For the numerical implementation, we use an adapted version of the MCSC
open-source software

Continental boundaries and slit information.

For the sample grid, we limit the choice of the polygonal boundaries for continents to those enclosed by manually picked points. The number of points per continental mass (i.e., the vertex count for the corresponding polygon) is kept small, so that it is feasible for a manual choosing process. It also ensures that the region enclosed by the polygon is strictly in-land, to guarantee that no oceanic region is mapped to slits. The scheme presented here is basic, and only used to demonstrate the grid generation methodology. More advanced schemes are also possible but beyond the scope of this paper, including (1) a spline-based smooth boundary generated from manually picked in-land points, or (2) automatically retrieved continental boundaries.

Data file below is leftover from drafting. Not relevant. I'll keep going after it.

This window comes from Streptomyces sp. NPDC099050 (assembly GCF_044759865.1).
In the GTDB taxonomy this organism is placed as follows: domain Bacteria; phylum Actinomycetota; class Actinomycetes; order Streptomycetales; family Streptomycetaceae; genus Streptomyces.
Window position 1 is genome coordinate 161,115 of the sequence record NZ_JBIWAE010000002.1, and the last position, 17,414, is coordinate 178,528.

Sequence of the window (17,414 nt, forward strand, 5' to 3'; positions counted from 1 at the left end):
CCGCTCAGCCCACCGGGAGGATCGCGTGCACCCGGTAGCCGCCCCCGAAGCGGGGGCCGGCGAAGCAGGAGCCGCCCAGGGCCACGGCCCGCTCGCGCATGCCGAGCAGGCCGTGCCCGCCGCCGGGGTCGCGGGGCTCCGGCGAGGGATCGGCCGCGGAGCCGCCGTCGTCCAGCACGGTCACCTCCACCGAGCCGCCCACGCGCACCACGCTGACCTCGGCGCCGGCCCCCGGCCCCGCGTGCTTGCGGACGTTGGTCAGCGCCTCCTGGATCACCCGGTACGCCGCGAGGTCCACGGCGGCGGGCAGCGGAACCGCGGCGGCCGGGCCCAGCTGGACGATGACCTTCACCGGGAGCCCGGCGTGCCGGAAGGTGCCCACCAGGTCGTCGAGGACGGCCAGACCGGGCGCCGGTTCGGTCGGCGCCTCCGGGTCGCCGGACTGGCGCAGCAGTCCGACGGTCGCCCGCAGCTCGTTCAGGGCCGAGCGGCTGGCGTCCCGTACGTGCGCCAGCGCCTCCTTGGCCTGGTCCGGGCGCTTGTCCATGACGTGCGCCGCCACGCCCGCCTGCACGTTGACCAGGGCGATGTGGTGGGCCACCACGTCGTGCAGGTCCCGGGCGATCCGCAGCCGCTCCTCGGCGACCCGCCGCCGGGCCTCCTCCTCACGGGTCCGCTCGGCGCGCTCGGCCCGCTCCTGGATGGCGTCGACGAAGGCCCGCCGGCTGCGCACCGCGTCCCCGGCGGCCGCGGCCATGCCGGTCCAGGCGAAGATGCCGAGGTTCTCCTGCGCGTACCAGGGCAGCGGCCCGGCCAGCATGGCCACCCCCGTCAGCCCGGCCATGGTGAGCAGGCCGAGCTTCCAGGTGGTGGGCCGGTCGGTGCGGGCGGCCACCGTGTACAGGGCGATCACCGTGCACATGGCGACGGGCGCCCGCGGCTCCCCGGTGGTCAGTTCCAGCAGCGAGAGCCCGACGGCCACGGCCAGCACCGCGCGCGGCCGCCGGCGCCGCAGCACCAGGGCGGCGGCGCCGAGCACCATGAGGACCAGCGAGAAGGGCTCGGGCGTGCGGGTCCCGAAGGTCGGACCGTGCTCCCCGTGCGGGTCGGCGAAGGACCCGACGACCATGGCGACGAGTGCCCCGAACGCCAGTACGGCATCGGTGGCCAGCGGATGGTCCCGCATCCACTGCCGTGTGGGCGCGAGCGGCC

Each polygonal region, representing a continental mass, is mapped to either a
circular or radial slit on

We construct the sample grid with the four major continental masses as listed
in Table

Global grid with MCSC mapping.

We focus on two aspects for the basic evaluation of the sample grid: (1) the
effect of the continental area removal, and (2) the alignment of grid lines
to large-scale coastlines. As shown in Table

Figure

The actual land–sea distribution and grid cell edge sizes in the grid index
space are shown in Fig.